Unusual Americana from David Lesser Antiquarian Books
Here is another aspect of current American politics that is nothing new - vicious personal attacks on candidates. One Philo-Jackson stated his views in 1824 in his The Presidential Election, Written for the Benefit of the People of the United States, but Particularly for Those of the State of Kentucky. That was an odd election year, as there were four serious contenders for president, even if all were nominally from the same party. The author favored the candidacy of General Andrew Jackson, who would be elected president, but not this time. Kentucky favorite son Henry Clay, he says, "is not a great statesman, republican, or a patriot." William Crawford, he claims, is "rude, insolent and vulgar," a "demi-savage," who lacks "truth, candor, moral rectitude, or...gratitude." As for the eventual winner, John Quincy Adams, Philo-Jackson describes his "overbearing and unyielding, dogmatical, pedantic and egotistical" nature. Of course, a number of these things might have been somewhat descriptive of General Jackson too, but the author ignores this. Item 98. $750.
Aaron Burr is a name synonymous with treachery and other bad things in American history. A conniver who almost created a desperate constitutional crises in 1800 when he tried to wrest the presidential election from the intended winner, Thomas Jefferson, his reputation was permanently destroyed a few years later when he killed Alexander Hamilton in a duel. A bizarre attempt to create a new country in the West a few years later further tarnished an already bad reputation. However, that was all Aaron Burr, Jr. Most people don't know about Aaron Burr, Sr., his father. Senior was a noted clergyman in Colonial America. Married to the daughter of the charismatic religious figure Jonathan Edwards, he and Edwards split with the President of Yale College over theological doctrines. They thereby formed the College of New Jersey, now Princeton University. In 1747, at the age of 32, he became the college's second president. However, Burr Sr. was stricken down by a fever in 1757 and died at the age of just 42, when his more famous namesake son was but one year old. Item 20 is A Sermon Preached Before the Synod of New-York...September 30, 1756. By Aaron Burr... In it, he warns that God is seriously displeased with the colonists. He sees that in defeats during the French and Indian War, which was not going that well in 1756, but which would in time be a major victory for the colonies. $1,350.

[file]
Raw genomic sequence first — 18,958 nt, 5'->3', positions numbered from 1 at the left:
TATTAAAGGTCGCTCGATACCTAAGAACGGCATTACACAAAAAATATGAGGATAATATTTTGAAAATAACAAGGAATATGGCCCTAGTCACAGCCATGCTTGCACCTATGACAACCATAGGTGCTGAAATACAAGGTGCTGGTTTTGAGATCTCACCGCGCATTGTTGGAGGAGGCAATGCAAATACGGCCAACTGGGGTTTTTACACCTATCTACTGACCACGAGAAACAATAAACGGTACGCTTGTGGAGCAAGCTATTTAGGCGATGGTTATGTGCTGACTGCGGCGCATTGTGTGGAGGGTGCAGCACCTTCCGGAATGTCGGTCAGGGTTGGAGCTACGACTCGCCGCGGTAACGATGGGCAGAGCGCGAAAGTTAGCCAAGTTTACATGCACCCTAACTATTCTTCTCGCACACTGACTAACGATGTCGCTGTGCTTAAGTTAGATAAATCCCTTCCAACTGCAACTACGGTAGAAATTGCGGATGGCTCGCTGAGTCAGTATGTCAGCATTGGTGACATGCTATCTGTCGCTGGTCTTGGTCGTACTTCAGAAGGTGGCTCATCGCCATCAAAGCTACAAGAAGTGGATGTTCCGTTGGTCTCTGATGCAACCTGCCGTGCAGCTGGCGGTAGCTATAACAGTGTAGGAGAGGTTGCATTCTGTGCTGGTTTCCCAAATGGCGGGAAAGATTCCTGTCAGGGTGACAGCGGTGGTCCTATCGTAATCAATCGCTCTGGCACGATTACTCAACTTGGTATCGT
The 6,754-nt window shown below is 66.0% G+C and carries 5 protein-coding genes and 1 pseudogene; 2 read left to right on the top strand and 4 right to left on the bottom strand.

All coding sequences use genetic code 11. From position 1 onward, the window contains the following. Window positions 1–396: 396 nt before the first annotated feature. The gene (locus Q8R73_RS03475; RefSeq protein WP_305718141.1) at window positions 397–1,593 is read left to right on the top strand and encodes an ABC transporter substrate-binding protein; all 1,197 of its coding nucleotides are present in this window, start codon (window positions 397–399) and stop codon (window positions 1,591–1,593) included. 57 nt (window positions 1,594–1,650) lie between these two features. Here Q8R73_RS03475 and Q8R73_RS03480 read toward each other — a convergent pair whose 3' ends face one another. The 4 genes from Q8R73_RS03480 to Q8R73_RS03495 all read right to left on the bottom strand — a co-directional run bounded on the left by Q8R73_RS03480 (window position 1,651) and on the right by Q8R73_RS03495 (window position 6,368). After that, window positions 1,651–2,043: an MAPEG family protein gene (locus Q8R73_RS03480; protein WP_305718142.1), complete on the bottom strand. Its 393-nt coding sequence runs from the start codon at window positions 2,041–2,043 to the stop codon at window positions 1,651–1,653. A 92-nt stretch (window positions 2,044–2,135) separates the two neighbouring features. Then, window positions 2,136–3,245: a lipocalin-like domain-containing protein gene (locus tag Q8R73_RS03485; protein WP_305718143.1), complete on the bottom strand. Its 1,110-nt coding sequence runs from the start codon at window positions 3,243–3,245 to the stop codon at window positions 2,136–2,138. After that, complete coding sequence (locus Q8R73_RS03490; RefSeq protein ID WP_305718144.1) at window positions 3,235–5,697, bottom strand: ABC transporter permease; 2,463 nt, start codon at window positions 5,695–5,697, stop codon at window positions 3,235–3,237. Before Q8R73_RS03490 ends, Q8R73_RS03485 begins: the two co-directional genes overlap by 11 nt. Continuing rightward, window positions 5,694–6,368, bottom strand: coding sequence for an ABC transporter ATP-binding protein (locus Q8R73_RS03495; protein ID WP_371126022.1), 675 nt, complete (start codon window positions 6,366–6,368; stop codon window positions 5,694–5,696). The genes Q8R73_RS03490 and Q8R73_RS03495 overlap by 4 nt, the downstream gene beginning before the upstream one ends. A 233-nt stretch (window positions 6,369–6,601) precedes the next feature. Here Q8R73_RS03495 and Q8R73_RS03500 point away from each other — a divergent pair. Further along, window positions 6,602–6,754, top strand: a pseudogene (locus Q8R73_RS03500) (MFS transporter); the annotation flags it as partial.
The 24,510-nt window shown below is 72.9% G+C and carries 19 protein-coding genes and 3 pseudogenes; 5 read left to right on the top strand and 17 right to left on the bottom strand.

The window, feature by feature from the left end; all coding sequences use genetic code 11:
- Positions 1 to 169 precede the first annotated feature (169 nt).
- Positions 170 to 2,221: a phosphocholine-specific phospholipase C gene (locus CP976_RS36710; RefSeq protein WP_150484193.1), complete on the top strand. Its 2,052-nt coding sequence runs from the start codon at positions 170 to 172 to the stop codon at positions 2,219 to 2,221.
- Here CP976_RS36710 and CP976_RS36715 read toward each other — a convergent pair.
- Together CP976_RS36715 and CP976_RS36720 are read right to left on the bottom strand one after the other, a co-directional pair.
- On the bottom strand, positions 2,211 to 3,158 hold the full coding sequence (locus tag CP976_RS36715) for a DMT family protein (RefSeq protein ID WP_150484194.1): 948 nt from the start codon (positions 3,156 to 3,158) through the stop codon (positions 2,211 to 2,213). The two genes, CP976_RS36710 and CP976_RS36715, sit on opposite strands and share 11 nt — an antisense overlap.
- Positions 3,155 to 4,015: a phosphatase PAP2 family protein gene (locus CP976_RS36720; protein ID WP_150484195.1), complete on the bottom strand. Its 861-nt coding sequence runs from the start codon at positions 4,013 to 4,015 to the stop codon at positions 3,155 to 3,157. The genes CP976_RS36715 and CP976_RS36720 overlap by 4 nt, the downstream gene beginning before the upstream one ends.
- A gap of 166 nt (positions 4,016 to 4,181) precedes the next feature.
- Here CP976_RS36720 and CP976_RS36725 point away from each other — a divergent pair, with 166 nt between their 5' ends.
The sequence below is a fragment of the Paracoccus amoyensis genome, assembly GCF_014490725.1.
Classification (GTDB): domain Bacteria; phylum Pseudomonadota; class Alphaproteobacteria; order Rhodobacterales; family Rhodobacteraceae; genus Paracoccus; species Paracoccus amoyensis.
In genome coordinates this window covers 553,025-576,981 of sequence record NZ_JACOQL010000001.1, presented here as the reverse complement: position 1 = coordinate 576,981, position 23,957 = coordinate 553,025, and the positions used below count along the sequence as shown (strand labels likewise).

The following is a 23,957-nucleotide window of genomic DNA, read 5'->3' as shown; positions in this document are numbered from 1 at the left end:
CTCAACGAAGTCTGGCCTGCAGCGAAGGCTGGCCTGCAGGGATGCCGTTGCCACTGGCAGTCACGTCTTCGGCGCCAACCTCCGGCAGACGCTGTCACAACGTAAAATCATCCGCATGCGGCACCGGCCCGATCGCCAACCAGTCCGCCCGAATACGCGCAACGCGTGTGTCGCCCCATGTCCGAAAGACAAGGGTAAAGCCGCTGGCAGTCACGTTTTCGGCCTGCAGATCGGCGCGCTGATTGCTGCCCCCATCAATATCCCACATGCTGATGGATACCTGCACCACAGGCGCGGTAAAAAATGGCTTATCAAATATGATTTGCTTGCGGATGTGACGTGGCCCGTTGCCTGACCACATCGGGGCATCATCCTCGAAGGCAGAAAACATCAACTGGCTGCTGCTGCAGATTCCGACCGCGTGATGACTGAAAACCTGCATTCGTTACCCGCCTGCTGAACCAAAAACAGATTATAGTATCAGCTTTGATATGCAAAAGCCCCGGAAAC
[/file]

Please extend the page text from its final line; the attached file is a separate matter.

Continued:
David M. Lesser Fine Antiquarian Books may be reached at 203-389-8111 or firstname.lastname@example.org. Their website is www.lesserbooks.com.